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Nigerian Court to Review Legality of Planned Strike


A Nigerian court is expected to issue a ruling Friday on whether labor union leaders can legally call a strike to protest a new tax.

The issue before the appeals court is whether labor unions can call strikes on issues not directly related to working conditions.

The government brought the case to the court of appeals after a lower court ruled the strike could proceed. The appeals court issued an order on January 28 to suspend the strike as well as the gasoline tax until a decision in the case could be made.

Nigeria's largest labor union, the National Labor Congress, called for a nationwide strike in response to a new gasoline tax imposed early this year. The head of the National Labor Congress, Adams Oshiomole, is opposed to the tax because he says it has not been approved by parliament and is too great of a burden on poor Nigerians.

Nigerian President Olusegun Obasanjo says the tax is necessary to pay for highway maintenance.

The price of gasoline has been on the rise since last year as part of the government's efforts to reform its large oil sector, which includes ending oil subsidies.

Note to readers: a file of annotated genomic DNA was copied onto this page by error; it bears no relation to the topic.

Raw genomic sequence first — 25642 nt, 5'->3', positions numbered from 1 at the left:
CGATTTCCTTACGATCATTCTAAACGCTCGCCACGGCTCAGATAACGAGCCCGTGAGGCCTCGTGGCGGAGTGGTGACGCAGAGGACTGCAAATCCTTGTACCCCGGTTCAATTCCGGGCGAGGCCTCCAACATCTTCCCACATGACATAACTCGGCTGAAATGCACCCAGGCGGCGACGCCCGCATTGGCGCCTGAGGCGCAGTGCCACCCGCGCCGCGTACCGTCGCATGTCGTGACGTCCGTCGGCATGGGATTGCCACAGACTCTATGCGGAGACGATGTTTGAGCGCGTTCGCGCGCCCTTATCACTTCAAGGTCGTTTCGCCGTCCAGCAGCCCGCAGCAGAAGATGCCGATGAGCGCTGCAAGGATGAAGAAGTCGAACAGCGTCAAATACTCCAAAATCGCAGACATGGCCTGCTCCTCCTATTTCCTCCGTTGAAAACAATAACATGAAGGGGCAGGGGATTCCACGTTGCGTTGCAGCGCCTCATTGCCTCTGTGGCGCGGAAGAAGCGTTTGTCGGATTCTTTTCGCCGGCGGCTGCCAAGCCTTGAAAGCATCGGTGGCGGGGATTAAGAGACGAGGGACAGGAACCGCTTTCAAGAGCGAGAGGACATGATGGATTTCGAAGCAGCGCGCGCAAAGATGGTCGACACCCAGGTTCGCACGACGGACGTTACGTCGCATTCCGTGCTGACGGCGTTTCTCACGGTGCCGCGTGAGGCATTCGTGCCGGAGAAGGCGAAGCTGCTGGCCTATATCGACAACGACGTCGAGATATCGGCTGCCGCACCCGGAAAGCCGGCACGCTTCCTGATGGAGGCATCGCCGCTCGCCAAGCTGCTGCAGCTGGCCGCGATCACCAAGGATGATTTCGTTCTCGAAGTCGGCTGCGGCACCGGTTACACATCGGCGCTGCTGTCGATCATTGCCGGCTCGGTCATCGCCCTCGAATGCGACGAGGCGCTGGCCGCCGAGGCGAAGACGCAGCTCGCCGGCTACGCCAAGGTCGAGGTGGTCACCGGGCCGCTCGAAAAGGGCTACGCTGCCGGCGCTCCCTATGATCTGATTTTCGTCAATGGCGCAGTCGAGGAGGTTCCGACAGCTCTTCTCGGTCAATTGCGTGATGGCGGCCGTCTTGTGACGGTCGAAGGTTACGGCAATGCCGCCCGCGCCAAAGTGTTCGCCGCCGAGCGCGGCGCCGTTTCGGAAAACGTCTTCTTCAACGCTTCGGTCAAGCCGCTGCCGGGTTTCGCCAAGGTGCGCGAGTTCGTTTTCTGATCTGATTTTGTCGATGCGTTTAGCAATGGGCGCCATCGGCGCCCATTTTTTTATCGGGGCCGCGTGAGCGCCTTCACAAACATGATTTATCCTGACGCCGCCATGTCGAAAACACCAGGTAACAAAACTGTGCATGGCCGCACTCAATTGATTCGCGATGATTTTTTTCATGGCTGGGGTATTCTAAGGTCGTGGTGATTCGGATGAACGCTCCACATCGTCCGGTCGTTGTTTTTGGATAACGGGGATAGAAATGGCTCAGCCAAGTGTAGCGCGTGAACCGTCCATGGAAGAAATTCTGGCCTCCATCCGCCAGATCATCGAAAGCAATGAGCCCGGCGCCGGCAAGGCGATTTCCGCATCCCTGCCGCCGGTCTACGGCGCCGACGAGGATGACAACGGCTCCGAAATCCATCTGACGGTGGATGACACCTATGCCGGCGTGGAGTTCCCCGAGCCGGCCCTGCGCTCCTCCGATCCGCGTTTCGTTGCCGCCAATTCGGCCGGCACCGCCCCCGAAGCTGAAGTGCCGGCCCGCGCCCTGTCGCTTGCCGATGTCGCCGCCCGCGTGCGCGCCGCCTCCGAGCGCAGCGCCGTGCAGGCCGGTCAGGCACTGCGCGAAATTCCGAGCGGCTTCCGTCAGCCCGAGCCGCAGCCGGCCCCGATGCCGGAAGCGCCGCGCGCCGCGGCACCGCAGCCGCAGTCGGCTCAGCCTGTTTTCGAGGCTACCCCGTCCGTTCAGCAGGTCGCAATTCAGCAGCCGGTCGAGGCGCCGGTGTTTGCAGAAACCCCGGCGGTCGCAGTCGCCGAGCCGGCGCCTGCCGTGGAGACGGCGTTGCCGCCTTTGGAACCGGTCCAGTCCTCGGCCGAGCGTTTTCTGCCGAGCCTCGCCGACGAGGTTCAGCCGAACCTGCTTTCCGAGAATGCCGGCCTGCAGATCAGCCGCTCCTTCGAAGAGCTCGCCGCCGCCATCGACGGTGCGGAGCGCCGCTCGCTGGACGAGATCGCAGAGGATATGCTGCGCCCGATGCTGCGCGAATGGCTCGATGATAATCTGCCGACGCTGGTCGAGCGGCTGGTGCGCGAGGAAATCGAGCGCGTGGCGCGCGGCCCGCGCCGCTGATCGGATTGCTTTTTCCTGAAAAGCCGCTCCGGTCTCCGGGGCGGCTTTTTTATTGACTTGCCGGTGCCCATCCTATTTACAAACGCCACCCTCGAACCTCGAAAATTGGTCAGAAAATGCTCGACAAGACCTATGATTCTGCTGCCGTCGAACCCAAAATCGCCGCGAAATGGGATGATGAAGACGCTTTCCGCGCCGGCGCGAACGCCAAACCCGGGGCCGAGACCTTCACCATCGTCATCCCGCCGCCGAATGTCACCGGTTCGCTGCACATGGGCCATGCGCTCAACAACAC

The new tax is the equivalent of about one U.S. cent per liter of gasoline. Although Nigeria is one of the world's top-10 oil producers, the majority of its people survive on less than $1 a day.

Many impoverished Nigerians, as well as human rights activists and union leaders, believe access to cheap gasoline should be guaranteed to all Nigerians.

The appeals court was originally expected to rule on the legality of the new tax and the legality of the strike. But court officials say the decision on Friday is only expected to rule on the matter of the possible strike.

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